With the change in the ineligible downfield rule
becoming official being tabled, I thought it would be interesting to see just how often Auburn has used pop passes (or run/pass option plays), the type of plays that the rule tried to deter. Just going on memory, I remembered a few delayed bubbles in the 2013 Georgia game, the game-tying touchdown int the 2013 IronBowl and not much else. But with the cut-up videos I've made since last year, I was able to quickly watch every play over the last two seasons. And I was surprised to find that Auburn at least threatened to throw pop passes much more often than I thought.
For detailed info on the pop pass, read Ian Boyd's story from last year. Basically, it is a play that has a run option and a pass option and the decision to do one or the other is made by the quarterback after the snap. This is different from some plays like the standard bubble screen where a decision is made before the snap.
Auburn uses two types of run/pass option plays. One is a delayed bubble screen. Now a bubble screen is part of Auburn's pre-snap read as well, but when the quarterback actually runs out of the backfield as if he's keeping it, reads a defender during his run, and then throws the ball to the receiver, that's a pop pass. This always goes to the side with a slot receiver.
The other pop pass is the Hitch/Go. It is run to the split tend side of the formation. The receiver runs a go route that can turn back to the quarterback if the defense is playing soft. Basically, the receiver should draw the cornerback downfield and away from the quarterback or, if the cornerback runs in the backfield, he should make a big receiving target for the pass. This is the rarer of the two, but it is also the more potent.
In the video, I tried to include every pop pass Auburn has thrown or obviously threatened to throw since the beginning of 2013, but let me give a few disclaimers. I don't know what plays are being called and I don't know what's being improvised. Some plays might have had a pass option but since it was so well covered, it was immediately dismissed and therefore doesn't look like an option.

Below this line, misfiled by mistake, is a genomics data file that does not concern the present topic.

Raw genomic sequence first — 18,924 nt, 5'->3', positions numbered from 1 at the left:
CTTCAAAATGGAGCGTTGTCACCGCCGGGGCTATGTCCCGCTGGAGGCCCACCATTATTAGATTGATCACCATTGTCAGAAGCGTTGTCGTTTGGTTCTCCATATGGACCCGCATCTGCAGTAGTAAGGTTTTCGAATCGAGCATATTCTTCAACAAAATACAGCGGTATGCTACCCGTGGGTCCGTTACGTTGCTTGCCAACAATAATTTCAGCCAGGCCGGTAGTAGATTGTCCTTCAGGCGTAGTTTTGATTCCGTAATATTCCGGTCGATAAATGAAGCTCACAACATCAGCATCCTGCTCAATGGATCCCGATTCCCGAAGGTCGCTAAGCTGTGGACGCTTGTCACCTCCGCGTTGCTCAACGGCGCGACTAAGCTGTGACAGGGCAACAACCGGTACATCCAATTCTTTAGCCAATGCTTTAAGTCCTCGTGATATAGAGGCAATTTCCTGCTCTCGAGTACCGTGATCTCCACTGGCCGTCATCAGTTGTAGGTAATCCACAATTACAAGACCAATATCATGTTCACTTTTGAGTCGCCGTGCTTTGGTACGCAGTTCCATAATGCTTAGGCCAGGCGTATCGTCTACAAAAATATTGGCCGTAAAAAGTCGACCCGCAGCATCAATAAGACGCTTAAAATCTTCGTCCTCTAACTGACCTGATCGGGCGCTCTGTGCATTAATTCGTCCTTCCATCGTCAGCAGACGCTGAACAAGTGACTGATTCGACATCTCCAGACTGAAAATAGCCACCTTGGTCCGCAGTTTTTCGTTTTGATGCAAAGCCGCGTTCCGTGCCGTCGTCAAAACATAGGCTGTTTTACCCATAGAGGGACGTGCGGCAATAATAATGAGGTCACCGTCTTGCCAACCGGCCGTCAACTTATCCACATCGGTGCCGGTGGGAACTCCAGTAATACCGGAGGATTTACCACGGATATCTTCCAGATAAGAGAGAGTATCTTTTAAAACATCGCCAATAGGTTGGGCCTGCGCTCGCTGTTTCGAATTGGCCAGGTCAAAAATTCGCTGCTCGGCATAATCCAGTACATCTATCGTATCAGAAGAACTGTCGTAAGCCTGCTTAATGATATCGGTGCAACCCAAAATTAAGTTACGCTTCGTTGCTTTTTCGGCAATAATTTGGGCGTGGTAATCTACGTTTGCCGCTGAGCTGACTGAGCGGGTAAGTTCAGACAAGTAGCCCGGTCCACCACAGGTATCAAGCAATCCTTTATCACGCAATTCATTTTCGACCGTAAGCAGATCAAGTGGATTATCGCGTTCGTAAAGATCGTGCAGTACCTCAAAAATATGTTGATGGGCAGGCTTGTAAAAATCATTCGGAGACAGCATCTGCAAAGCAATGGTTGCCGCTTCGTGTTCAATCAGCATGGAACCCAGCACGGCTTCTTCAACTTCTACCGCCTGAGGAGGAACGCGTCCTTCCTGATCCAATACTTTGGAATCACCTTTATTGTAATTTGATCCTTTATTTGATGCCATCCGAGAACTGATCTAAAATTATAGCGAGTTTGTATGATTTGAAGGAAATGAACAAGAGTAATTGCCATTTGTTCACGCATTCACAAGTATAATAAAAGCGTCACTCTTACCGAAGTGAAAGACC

I didn't include bubble screens that were thrown as a result of pre-snap reads and I only included quarterback runs if it was obvious he was thinking about throwing the ball. I didn't include any runs by a running back because, though a pass could have been an option had the quarterback kept the ball, I have no way of knowing that. Finally, Rhett Lashlee has said there's always a pass option and there's always not a pass option, so there's that.
Schrödinger's pass option? MT @JFergusonAU: Lashlee gets philosophical: "There's always a pass option and there's always not a pass option."— WarRoomEagle (@WarRoomEagle) October 22, 2014
What We Learned
The first thing I noticed was that these plays were used in many more games than I thought. But what I really wanted to know was how often Auburn had an ineligible receiver downfield according to the three yard rule and how would that change with the one yard rule.
|Obvious Pop Plays
|Plays with an inellgible past 3 yards
|Plays with an inellgible past 1 yards
Actually, nothing changes with the bubble version. The ineligible downfield rule only applies if the pass is caught past the line of scrimmage. The bubble route is run behind the LOS. It's called a bubble screen, after all. This is the version of the pop pass that Auburn used the most and it led to many more runs than passes anyway. I also noticed a lot of variety in similar plays. For example, the slot defender can start the bubble route, but then break inside to block an inside defender chasing the quarterback. I think we'll continue to see this and similar plays in the future.
The Hitch/Go is another story. Two of these plays could have been flagged for an ineligible downfield, though they were the first two times the play was used in 2013. Auburn used the play legally after that. Now that the rule change has been tabled, expect to see this play a lot too. In fact, several of the quarterback runs from this play were so good because the corner had to chase the receiver downfield. Watch the first play shown against La Tech (4:00). That run is only as good as it is because the cornerback didn't leave the receiver.
Now Malzahn was already getting creative and toying with using the wheel route in pop plays (4:30 mark in the video) to get the Hitch/Go effect, so I bet he finds new ways to use pop passes this season, too. Not having as mobile of a quarterback may present some challenges, but Jeremy Johnson is included in the video. And what about a Wildcat pop pass? I'm not saying it is or it isn't a good idea. But I wouldn't put anything past Malzahn, who is surely relieved that the Rules Committee decided to leave this bit of creativity in the game.